This blog explains how to raise the rent on a Section 8 tenant. Perfect for Landlords who own a rental property and have a Section 8 tenant but don’t know how to raise the rent.
I am a real estate agent in Huntington Beach, California AND I am also a Landlord. I manage my own properties. AND I have a Section 8 tenant in my rental property AND my tenants lease will be expiring soon. My tenants rent is well below the fair market rents. My tenant is paying, or should I say, Section 8 is paying well below the standard.
Last year, I missed the opportunity to raise the rent because I was not prepared. This year I am prepared. I did the homework and have decided to share my experience with you on exactly how I did it.
Section 8 Tenants
The U.S. Department of Housing and Urban Development (HUD) provides rental assistance to those potential tenants who qualify. They have a Housing Choice Voucher Program. This program is commonly called Section 8.
Raising the rent on a Section 8 tenant is similar to raising the rent on a tenant who does not get Section 8. There is just one extra step.
Keep in mind that when you do a rent increase in California you will need to give your tenant an advanced notice of 60 days if the rent increase is less than 10% of the current amount. If the rent increase is more than 10% of the current amount then the tenant will require a 90 day notice in writing.
How To Raise The Rent On A Section 8 Tenant
STEP 1 – Call the tenant. Let them know their lease will be expiring soon. Ask the tenant if they want to stay in the property for another year? Let them know the reason you are contacting them is because you will be raising the rent.
STEP 2 – Call the Housing Authority. Each county has their own office, so make sure you call the correct location. You want to call the office in the county where your property is located. You will need to ask for the Housing Representative that is handling your case. Let them know you are a landlord and why you are calling so they can make a note on the file ahead of time and work with you during this process to raise the rent.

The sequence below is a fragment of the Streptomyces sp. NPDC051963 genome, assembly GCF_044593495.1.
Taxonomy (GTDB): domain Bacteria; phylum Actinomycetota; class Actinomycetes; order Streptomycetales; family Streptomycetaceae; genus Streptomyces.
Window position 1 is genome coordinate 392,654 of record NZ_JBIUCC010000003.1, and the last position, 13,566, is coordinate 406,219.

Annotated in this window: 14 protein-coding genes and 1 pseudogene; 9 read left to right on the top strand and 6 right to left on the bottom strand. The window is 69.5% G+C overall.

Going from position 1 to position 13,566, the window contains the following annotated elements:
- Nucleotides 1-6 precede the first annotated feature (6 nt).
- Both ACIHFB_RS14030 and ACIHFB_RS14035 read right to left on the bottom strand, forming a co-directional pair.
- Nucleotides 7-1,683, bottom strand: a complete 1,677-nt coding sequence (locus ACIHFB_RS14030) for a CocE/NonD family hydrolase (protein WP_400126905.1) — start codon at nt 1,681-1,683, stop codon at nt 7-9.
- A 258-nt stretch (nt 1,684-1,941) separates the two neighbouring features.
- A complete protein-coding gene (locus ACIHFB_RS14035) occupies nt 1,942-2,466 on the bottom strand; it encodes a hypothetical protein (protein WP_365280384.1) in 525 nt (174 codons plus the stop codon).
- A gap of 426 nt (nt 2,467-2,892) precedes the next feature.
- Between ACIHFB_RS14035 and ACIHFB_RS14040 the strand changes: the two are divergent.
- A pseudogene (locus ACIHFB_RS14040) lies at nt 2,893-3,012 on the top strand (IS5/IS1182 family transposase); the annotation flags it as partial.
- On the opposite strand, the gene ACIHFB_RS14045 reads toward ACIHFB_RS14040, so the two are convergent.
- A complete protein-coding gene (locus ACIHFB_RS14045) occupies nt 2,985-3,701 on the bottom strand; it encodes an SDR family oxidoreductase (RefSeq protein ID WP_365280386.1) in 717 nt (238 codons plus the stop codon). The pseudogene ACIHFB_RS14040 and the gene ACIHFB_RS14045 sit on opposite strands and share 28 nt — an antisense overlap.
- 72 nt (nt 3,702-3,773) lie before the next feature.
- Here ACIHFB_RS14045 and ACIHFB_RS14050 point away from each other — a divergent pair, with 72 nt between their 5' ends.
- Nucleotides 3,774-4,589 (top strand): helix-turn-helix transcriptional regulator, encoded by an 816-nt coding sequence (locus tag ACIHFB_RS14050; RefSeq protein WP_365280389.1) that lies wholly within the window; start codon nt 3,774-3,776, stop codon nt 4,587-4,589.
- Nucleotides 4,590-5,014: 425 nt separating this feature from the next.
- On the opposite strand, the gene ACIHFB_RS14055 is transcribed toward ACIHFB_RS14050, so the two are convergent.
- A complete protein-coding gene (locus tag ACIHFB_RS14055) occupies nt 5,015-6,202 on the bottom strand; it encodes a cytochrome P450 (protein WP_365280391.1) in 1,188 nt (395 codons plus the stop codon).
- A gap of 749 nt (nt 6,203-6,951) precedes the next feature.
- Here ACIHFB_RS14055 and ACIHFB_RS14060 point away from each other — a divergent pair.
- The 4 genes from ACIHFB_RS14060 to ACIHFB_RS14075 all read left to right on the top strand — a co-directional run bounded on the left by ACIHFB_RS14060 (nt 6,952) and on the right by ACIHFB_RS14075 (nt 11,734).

STEP 3 – Fill out a Notice Of Change In Terms Of Tenancy. Pay special attention that you have an updated copy of this form because the rules/laws seem to change frequently. This form gives you 4 options when raising the rent (see featured image). In California tenants are protected by The Tenant Protection Act of 2019, aka AB 1482. In addition, if you raise the rent more than 5%, like the form says, then you need to abide by the Tenant Protection Act Civil Code 1947.12 (g).
STEP 4 – Mail the Notice Of Change In Terms Of Tenancy to the tenant. Keep in mind if you are increasing the rent less than 10% you will need to serve this with 60 days advanced notice AND if you are increasing the rent more than 10% you will need to serve this with a 90 day advanced notice. ALSO, mail a copy of the NOTICE OF CHANGE IN TERMS OF TENANCY to the Housing Authority. (This is that one extra step I was referring to)
IF YOU DON’T FOLLOW THESE TIMEFRAMES THE HOUSING AUTHORITY MAY NOT APPROVE YOUR REQUEST TO RAISE THE RENT ON YOUR SECTION 8 TENANT.
STEP 5 – The Housing Authority will process the change to raise the rent and then send out their paperwork to the tenant for review and signatures.
STEP 6 – You and the tenant review and sign the Housing Authorities paperwork.
Last STEP 7 – You and the tenant review and sign your landlord lease.
Real Estate Services
My name is Zeb Plante and I work for Cal Direct Realty. Want to buy a rental property? Do you have a property to sale? I would like to offer my professional services to you. I have experience in 1031 exchanges, divorce sales, probate sales and multi-family. In California, I am familiar with the following areas: Orange County, Los Angeles County, Riverside County and San Diego County.